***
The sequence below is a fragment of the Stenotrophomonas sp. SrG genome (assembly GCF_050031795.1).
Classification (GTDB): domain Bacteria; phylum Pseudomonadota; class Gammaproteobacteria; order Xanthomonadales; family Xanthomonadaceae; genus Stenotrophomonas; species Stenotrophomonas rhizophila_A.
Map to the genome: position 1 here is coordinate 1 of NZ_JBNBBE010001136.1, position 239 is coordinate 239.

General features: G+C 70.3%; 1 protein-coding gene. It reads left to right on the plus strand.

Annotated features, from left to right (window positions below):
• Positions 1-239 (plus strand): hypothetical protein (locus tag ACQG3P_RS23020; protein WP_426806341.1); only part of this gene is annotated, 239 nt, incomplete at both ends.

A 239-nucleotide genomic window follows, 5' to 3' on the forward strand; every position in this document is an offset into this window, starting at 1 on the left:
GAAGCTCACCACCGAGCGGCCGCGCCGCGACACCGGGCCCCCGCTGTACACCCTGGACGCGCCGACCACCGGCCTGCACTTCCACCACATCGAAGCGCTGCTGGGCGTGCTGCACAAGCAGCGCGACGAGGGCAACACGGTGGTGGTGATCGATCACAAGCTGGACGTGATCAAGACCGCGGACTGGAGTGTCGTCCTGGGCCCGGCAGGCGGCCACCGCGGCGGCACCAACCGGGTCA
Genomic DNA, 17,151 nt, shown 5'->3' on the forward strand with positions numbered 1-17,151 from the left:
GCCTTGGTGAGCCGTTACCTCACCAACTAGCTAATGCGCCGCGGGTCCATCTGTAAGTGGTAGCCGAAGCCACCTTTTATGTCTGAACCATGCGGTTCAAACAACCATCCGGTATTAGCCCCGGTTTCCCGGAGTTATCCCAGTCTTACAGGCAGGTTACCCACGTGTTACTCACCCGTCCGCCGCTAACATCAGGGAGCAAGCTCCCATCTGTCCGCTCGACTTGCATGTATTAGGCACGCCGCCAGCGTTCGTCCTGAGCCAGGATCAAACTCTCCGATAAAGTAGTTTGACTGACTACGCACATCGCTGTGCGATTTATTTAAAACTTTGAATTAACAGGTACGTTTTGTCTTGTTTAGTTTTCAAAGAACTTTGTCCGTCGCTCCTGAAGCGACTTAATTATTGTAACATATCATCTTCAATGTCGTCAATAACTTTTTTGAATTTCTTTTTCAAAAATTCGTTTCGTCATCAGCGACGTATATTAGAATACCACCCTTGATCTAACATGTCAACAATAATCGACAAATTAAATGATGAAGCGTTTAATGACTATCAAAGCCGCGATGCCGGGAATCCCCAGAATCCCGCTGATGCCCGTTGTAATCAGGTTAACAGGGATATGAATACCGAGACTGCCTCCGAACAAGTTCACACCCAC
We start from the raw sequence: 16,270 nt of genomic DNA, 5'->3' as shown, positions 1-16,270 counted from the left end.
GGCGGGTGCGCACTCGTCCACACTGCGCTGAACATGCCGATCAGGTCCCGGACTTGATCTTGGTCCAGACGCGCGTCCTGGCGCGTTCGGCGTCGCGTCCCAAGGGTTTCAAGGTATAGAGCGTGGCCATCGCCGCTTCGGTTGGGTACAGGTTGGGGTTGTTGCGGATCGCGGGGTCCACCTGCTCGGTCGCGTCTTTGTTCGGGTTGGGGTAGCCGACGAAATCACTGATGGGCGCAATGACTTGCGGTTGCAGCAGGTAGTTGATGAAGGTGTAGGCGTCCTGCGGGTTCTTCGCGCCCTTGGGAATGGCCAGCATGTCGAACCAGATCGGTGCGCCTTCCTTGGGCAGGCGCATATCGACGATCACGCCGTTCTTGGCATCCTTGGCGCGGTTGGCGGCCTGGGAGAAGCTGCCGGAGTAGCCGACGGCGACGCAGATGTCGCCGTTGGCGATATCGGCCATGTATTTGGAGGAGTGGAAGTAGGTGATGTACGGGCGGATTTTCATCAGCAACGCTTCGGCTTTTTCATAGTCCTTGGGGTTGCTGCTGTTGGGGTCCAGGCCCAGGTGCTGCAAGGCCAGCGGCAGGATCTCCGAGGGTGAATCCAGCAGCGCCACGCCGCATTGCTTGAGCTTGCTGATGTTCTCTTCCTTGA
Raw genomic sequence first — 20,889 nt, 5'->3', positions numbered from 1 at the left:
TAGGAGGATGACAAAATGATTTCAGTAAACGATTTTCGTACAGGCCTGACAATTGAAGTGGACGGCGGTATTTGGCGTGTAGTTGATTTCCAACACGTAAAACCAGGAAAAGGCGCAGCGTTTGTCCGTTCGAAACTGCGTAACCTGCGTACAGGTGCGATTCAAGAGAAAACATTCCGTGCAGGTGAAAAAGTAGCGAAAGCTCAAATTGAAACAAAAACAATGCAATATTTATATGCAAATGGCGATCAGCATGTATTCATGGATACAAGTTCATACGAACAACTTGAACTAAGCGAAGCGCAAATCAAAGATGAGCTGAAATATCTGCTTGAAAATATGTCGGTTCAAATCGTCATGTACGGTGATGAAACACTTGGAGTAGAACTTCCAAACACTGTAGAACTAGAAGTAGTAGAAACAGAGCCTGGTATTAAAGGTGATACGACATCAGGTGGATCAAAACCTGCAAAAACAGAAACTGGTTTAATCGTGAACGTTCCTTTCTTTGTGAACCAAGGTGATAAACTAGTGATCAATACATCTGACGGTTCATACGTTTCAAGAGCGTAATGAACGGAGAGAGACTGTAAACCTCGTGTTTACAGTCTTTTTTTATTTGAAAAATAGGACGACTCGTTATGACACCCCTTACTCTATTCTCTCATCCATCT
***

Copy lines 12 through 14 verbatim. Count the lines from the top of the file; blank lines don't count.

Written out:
GGCGGGTGCGCACTCGTCCACACTGCGCTGAACATGCCGATCAGGTCCCGGACTTGATCTTGGTCCAGACGCGCGTCCTGGCGCGTTCGGCGTCGCGTCCCAAGGGTTTCAAGGTATAGAGCGTGGCCATCGCCGCTTCGGTTGGGTACAGGTTGGGGTTGTTGCGGATCGCGGGGTCCACCTGCTCGGTCGCGTCTTTGTTCGGGTTGGGGTAGCCGACGAAATCACTGATGGGCGCAATGACTTGCGGTTGCAGCAGGTAGTTGATGAAGGTGTAGGCGTCCTGCGGGTTCTTCGCGCCCTTGGGAATGGCCAGCATGTCGAACCAGATCGGTGCGCCTTCCTTGGGCAGGCGCATATCGACGATCACGCCGTTCTTGGCATCCTTGGCGCGGTTGGCGGCCTGGGAGAAGCTGCCGGAGTAGCCGACGGCGACGCAGATGTCGCCGTTGGCGATATCGGCCATGTATTTGGAGGAGTGGAAGTAGGTGATGTACGGGCGGATTTTCATCAGCAACGCTTCGGCTTTTTCATAGTCCTTGGGGTTGCTGCTGTTGGGGTCCAGGCCCAGGTGCTGCAAGGCCAGCGGCAGGATCTCCGAGGGTGAATCCAGCAGCGCCACGCCGCATTGCTTGAGCTTGCTGATGTTCTCTTCCTTGA
Raw genomic sequence first — 20,889 nt, 5'->3', positions numbered from 1 at the left:
TAGGAGGATGACAAAATGATTTCAGTAAACGATTTTCGTACAGGCCTGACAATTGAAGTGGACGGCGGTATTTGGCGTGTAGTTGATTTCCAACACGTAAAACCAGGAAAAGGCGCAGCGTTTGTCCGTTCGAAACTGCGTAACCTGCGTACAGGTGCGATTCAAGAGAAAACATTCCGTGCAGGTGAAAAAGTAGCGAAAGCTCAAATTGAAACAAAAACAATGCAATATTTATATGCAAATGGCGATCAGCATGTATTCATGGATACAAGTTCATACGAACAACTTGAACTAAGCGAAGCGCAAATCAAAGATGAGCTGAAATATCTGCTTGAAAATATGTCGGTTCAAATCGTCATGTACGGTGATGAAACACTTGGAGTAGAACTTCCAAACACTGTAGAACTAGAAGTAGTAGAAACAGAGCCTGGTATTAAAGGTGATACGACATCAGGTGGATCAAAACCTGCAAAAACAGAAACTGGTTTAATCGTGAACGTTCCTTTCTTTGTGAACCAAGGTGATAAACTAGTGATCAATACATCTGACGGTTCATACGTTTCAAGAGCGTAATGAACGGAGAGAGACTGTAAACCTCGTGTTTACAGTCTTTTTTTATTTGAAAAATAGGACGACTCGTTATGACACCCCTTACTCTATTCTCTCATCCATCT